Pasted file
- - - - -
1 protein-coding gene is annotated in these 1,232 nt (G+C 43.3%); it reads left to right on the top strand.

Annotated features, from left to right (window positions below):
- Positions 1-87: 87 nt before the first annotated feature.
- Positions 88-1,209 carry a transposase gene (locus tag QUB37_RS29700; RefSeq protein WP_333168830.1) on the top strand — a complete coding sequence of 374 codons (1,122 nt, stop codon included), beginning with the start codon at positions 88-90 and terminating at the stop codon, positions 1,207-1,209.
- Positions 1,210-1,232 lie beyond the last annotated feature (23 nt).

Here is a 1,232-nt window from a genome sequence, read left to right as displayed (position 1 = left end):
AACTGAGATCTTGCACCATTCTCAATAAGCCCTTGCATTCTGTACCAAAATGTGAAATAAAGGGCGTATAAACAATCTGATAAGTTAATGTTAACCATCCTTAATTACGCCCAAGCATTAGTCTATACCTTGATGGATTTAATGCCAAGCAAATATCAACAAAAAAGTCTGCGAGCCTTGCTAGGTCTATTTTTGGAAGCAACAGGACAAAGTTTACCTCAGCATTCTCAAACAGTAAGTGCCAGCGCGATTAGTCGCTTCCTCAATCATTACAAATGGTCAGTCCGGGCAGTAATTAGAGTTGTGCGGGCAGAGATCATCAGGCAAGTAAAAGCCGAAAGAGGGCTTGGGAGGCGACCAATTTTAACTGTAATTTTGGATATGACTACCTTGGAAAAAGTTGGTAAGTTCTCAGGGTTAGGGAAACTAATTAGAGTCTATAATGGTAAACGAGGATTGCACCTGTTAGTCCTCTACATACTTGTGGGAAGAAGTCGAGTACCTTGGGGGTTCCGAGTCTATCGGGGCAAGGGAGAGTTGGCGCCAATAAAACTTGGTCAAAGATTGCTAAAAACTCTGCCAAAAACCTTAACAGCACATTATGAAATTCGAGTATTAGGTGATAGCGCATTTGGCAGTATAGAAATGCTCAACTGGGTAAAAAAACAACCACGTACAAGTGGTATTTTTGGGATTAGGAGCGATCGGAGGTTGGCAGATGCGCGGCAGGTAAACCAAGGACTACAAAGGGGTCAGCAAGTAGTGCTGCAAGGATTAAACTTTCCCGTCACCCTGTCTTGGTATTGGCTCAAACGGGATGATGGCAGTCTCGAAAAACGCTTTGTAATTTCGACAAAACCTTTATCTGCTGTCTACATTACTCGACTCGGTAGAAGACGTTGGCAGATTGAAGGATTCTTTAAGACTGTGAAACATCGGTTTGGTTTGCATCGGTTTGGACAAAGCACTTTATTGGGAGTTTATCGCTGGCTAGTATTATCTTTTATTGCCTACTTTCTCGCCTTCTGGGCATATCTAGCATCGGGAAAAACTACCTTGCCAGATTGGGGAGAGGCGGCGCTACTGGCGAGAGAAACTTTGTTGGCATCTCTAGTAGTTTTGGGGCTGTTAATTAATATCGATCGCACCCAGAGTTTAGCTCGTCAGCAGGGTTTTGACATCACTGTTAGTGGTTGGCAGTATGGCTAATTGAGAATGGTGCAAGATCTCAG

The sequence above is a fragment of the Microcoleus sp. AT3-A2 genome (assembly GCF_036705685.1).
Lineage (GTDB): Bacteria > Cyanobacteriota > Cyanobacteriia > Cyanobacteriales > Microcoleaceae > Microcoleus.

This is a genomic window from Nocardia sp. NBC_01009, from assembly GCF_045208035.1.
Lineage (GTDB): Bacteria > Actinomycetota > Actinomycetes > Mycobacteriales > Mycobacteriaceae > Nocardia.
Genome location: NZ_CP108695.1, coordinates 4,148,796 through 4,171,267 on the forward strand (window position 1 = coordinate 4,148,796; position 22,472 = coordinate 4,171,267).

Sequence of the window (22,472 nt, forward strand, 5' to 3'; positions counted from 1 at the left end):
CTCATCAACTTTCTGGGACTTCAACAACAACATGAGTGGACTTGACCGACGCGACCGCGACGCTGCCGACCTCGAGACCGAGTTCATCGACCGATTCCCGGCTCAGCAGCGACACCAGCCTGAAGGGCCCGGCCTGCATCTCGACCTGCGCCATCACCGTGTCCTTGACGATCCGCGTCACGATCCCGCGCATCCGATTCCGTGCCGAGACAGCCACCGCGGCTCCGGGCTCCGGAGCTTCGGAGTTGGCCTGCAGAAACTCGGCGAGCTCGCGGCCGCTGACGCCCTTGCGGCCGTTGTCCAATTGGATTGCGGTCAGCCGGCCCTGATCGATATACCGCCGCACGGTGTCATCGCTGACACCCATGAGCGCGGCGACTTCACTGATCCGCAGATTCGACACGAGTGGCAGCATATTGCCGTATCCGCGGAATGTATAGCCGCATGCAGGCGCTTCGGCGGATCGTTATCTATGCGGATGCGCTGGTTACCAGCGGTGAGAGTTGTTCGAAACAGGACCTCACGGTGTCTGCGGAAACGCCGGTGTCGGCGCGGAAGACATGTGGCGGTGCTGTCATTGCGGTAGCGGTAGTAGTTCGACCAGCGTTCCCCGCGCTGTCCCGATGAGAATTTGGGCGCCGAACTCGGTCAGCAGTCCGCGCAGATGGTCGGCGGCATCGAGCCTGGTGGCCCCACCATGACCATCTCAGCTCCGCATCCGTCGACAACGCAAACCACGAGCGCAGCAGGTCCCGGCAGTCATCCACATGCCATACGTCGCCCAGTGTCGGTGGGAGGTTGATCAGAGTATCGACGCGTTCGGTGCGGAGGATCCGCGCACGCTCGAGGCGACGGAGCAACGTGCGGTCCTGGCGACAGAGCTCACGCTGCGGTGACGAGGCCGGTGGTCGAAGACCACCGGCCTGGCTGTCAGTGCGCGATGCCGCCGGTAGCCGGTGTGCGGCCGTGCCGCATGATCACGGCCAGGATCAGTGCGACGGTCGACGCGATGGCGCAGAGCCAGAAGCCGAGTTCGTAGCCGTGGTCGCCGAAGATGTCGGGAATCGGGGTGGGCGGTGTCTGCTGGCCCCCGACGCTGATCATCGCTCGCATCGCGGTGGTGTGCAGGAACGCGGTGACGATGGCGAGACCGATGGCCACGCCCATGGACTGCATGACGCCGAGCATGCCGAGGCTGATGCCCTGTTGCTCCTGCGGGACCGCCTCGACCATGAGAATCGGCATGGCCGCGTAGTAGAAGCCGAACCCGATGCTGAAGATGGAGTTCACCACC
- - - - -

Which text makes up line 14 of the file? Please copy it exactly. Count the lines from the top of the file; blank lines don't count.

CTCATCAACTTTCTGGGACTTCAACAACAACATGAGTGGACTTGACCGACGCGACCGCGACGCTGCCGACCTCGAGACCGAGTTCATCGACCGATTCCCGGCTCAGCAGCGACACCAGCCTGAAGGGCCCGGCCTGCATCTCGACCTGCGCCATCACCGTGTCCTTGACGATCCGCGTCACGATCCCGCGCATCCGATTCCGTGCCGAGACAGCCACCGCGGCTCCGGGCTCCGGAGCTTCGGAGTTGGCCTGCAGAAACTCGGCGAGCTCGCGGCCGCTGACGCCCTTGCGGCCGTTGTCCAATTGGATTGCGGTCAGCCGGCCCTGATCGATATACCGCCGCACGGTGTCATCGCTGACACCCATGAGCGCGGCGACTTCACTGATCCGCAGATTCGACACGAGTGGCAGCATATTGCCGTATCCGCGGAATGTATAGCCGCATGCAGGCGCTTCGGCGGATCGTTATCTATGCGGATGCGCTGGTTACCAGCGGTGAGAGTTGTTCGAAACAGGACCTCACGGTGTCTGCGGAAACGCCGGTGTCGGCGCGGAAGACATGTGGCGGTGCTGTCATTGCGGTAGCGGTAGTAGTTCGACCAGCGTTCCCCGCGCTGTCCCGATGAGAATTTGGGCGCCGAACTCGGTCAGCAGTCCGCGCAGATGGTCGGCGGCATCGAGCCTGGTGGCCCCACCATGACCATCTCAGCTCCGCATCCGTCGACAACGCAAACCACGAGCGCAGCAGGTCCCGGCAGTCATCCACATGCCATACGTCGCCCAGTGTCGGTGGGAGGTTGATCAGAGTATCGACGCGTTCGGTGCGGAGGATCCGCGCACGCTCGAGGCGACGGAGCAACGTGCGGTCCTGGCGACAGAGCTCACGCTGCGGTGACGAGGCCGGTGGTCGAAGACCACCGGCCTGGCTGTCAGTGCGCGATGCCGCCGGTAGCCGGTGTGCGGCCGTGCCGCATGATCACGGCCAGGATCAGTGCGACGGTCGACGCGATGGCGCAGAGCCAGAAGCCGAGTTCGTAGCCGTGGTCGCCGAAGATGTCGGGAATCGGGGTGGGCGGTGTCTGCTGGCCCCCGACGCTGATCATCGCTCGCATCGCGGTGGTGTGCAGGAACGCGGTGACGATGGCGAGACCGATGGCCACGCCCATGGACTGCATGACGCCGAGCATGCCGAGGCTGATGCCCTGTTGCTCCTGCGGGACCGCCTCGACCATGAGAATCGGCATGGCCGCGTAGTAGAAGCCGAACCCGATGCTGAAGATGGAGTTCACCACC